Following yesterday’s decision by the U.S. Supreme Court that a class-action antitrust lawsuit will be able to proceed against Apple for alleged anti-competitive behaviour in running the App Store, Apple has fired back in a statement to CNBC, saying that it is confident that it will prevail once the facts of the case are presented in court, adding that the App Store is not a monopoly regardless of how you look at it.
Today’s decision means plaintiffs can proceed with their case in District court. We’re confident we will prevail when the facts are presented and that the App Store is not a monopoly by any metric.
Yesterday’s narrow 5-4 Supreme Court ruling gave the green light for the antitrust case to proceed against Apple based purely on whether there was legal grounds for such a challenge to even be brought up in the first place; it did not address the subject of the argument itself. In fact, in the Court’s decision, Justice Brett Kavanaugh noted that the case could result in Apple being cleared of any wrongdoing — an opinion that Apple itself naturally shares — however despite a strong dissenting opinion from four of the Justices, the will of the Court was that the plaintiffs had the right for their case to be heard, and that Apple should not be able to block the case on the basis of legal technicalities.
As CNBC also reported, however, the plaintiffs in the class-action suit, which has been ongoing in various forms since at least 2011, still have a long road ahead of them to prove their allegations amidst complicated antitrust legislation. In fact, legal experts suggest that the Supreme Court win was actually a considerably easier victory than what the plaintiffs now face: trying to prove that Apple’s App Store is in fact a monopoly.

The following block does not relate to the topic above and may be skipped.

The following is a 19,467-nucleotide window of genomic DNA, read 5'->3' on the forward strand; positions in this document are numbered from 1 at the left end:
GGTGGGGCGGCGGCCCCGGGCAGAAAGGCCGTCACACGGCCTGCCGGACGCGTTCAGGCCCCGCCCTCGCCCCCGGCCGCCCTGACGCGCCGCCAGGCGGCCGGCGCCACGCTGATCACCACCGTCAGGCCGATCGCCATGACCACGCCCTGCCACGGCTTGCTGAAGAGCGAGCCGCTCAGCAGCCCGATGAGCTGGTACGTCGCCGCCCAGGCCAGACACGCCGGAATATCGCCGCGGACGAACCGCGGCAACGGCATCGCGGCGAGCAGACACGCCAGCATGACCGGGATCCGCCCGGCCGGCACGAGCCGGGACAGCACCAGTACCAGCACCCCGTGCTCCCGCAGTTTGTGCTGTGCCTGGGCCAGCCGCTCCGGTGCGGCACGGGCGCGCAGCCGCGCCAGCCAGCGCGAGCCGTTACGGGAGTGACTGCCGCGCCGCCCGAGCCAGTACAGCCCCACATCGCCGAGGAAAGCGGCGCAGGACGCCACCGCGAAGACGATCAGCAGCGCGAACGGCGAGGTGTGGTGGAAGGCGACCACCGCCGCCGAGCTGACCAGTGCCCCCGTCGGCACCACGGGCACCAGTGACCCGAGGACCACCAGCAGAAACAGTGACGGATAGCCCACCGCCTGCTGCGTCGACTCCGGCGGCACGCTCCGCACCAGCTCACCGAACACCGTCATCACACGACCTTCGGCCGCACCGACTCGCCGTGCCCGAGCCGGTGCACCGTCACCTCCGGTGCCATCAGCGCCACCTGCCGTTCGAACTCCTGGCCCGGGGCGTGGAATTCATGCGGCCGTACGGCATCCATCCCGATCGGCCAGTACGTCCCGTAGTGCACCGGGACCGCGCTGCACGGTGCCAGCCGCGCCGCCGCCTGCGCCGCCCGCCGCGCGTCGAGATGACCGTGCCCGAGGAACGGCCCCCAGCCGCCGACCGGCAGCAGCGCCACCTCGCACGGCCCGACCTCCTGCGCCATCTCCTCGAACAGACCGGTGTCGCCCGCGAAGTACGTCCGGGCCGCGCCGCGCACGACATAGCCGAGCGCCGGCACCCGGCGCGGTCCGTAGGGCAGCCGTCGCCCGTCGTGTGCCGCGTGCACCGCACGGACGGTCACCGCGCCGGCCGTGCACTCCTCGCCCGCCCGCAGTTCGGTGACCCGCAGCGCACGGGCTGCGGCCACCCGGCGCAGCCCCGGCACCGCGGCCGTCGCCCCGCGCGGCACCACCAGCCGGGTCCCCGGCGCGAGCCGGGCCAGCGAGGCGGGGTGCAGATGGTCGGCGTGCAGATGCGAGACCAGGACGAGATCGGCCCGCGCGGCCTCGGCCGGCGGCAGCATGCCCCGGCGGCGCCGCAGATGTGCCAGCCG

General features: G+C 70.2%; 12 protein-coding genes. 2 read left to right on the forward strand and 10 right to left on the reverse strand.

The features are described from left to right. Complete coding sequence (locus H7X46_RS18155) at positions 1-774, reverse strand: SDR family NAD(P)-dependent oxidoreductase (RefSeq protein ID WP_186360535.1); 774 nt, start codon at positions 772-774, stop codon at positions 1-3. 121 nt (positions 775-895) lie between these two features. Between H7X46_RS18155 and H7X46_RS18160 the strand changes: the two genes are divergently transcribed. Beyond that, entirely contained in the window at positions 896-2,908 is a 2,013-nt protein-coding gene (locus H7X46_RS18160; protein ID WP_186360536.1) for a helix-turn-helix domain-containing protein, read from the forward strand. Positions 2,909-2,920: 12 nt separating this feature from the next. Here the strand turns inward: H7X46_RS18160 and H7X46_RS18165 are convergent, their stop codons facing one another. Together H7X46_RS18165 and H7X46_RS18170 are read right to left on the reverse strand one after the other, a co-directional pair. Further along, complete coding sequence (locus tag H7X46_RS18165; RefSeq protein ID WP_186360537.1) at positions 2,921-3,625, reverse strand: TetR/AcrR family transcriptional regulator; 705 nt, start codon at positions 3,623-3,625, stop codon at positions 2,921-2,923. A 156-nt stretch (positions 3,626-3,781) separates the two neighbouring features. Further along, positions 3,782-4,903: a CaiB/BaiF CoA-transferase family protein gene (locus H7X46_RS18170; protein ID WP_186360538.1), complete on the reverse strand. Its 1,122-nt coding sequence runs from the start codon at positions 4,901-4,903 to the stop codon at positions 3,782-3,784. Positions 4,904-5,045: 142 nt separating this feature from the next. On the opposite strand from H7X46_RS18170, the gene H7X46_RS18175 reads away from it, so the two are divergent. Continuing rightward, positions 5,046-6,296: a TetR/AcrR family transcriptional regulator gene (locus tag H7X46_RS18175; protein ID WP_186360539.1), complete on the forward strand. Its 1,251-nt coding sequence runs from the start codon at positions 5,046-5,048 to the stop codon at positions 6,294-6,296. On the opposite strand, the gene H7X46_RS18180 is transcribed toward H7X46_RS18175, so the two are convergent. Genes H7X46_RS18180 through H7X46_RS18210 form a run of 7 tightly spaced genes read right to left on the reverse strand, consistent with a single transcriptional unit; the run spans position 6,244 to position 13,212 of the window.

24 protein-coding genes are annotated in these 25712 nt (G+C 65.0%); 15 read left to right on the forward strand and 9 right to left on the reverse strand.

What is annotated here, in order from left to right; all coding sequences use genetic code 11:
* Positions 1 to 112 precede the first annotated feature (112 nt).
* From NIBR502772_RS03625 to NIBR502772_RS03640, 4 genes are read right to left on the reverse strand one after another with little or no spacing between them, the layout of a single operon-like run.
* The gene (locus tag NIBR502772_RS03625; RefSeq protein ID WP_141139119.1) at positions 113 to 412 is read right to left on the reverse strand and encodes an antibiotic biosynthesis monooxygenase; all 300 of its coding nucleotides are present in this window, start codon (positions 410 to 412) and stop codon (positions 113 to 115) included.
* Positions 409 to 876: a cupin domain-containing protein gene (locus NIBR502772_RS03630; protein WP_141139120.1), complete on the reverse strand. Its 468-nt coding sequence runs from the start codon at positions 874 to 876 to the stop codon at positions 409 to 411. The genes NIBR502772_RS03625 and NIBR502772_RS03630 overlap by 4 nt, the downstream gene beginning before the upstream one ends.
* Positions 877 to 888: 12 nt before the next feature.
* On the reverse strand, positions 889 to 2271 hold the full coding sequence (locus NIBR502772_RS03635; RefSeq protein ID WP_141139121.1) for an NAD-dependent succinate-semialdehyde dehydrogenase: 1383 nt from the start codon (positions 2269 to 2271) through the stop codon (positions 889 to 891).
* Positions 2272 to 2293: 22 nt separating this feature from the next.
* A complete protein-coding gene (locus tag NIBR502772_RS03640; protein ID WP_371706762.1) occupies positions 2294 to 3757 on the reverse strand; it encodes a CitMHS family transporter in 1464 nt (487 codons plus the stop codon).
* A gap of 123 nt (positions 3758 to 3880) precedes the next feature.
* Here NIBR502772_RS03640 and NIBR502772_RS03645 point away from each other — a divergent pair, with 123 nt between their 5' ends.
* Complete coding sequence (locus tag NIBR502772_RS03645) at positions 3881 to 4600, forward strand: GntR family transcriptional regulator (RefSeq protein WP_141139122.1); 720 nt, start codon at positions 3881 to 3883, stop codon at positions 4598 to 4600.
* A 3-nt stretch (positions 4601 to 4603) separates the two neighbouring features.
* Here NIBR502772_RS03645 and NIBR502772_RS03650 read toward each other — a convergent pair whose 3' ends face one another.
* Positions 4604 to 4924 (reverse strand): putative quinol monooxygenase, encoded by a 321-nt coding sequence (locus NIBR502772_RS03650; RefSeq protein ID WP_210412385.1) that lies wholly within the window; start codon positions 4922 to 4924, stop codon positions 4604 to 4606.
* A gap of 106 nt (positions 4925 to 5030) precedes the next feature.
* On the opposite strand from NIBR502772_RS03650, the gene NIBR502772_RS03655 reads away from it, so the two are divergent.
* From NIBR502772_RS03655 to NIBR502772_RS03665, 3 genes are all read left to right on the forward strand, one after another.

The claim they’re bringing here is a pretty hard claim, it’s a monopolization claim.
Christopher Sagers, Professor of Antitrust Law, Cleveland State University
The word “monopoly” has been thrown around a lot in the tech industry, however it doesn’t necessarily mean what many outside of legal circles may think it does. The plaintiffs’ case hinges on the fact that the App Store is the only source of apps for iOS devices, thereby making that market more expensive, but the fact that Apple devices don’t even represent a majority of the smartphone market, much less a dominant position, will likely make this a difficult argument; since consumers have a choice between Apple’s iPhone and a wide variety of Android devices, the most obvious question would be whether the Google’s Play Store should be considered a competitor to Apple’s App Store. In other words, since Apple doesn’t have a monopoly on the smartphone industry, there’s going to be a lot of legal wrangling to try and determine whether the App Store itself could be considered a monopoly.
Some analysts and legal experts are also suggesting that Apple could choose to settle with the plaintiffs or perhaps make some changes to how the App Store works rather than leaving this case pending for the several years it’s likely to take to reach a resolution. However, there seems to be enough at stake here for Apple to continue to fight this one purely on principle alone, and certainly Apple’s statement suggests that it’s unwilling to give any quarter toward suggestions that the App Store could be considered in any way to be a monopoly.
This article was originally posted here